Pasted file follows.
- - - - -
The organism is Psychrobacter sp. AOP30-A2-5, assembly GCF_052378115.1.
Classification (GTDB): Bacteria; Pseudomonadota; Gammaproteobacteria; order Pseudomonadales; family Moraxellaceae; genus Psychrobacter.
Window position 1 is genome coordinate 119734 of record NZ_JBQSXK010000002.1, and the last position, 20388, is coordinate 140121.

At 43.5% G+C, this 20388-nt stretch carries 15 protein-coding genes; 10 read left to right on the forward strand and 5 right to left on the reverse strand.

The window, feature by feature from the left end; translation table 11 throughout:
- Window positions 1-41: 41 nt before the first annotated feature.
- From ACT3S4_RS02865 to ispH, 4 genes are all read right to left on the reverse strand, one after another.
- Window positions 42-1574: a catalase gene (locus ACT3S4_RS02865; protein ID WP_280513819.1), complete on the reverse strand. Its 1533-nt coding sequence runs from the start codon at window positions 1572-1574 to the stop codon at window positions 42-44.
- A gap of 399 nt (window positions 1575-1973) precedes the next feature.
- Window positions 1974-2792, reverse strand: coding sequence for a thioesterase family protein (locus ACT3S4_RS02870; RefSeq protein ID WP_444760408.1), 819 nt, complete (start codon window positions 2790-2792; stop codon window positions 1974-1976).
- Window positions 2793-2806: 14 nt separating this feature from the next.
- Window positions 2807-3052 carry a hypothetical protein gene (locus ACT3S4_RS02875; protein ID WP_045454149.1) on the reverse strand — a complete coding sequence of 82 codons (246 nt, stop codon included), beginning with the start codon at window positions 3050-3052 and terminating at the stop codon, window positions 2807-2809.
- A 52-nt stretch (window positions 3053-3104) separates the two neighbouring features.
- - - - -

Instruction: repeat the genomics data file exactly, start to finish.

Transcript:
The organism is Psychrobacter sp. AOP30-A2-5, assembly GCF_052378115.1.
Classification (GTDB): Bacteria; Pseudomonadota; Gammaproteobacteria; order Pseudomonadales; family Moraxellaceae; genus Psychrobacter.
Window position 1 is genome coordinate 119734 of record NZ_JBQSXK010000002.1, and the last position, 20388, is coordinate 140121.

At 43.5% G+C, this 20388-nt stretch carries 15 protein-coding genes; 10 read left to right on the forward strand and 5 right to left on the reverse strand.

The window, feature by feature from the left end; translation table 11 throughout:
- Window positions 1-41: 41 nt before the first annotated feature.
- From ACT3S4_RS02865 to ispH, 4 genes are all read right to left on the reverse strand, one after another.
- Window positions 42-1574: a catalase gene (locus ACT3S4_RS02865; protein ID WP_280513819.1), complete on the reverse strand. Its 1533-nt coding sequence runs from the start codon at window positions 1572-1574 to the stop codon at window positions 42-44.
- A gap of 399 nt (window positions 1575-1973) precedes the next feature.
- Window positions 1974-2792, reverse strand: coding sequence for a thioesterase family protein (locus ACT3S4_RS02870; RefSeq protein ID WP_444760408.1), 819 nt, complete (start codon window positions 2790-2792; stop codon window positions 1974-1976).
- Window positions 2793-2806: 14 nt separating this feature from the next.
- Window positions 2807-3052 carry a hypothetical protein gene (locus ACT3S4_RS02875; protein ID WP_045454149.1) on the reverse strand — a complete coding sequence of 82 codons (246 nt, stop codon included), beginning with the start codon at window positions 3050-3052 and terminating at the stop codon, window positions 2807-2809.
- A 52-nt stretch (window positions 3053-3104) separates the two neighbouring features.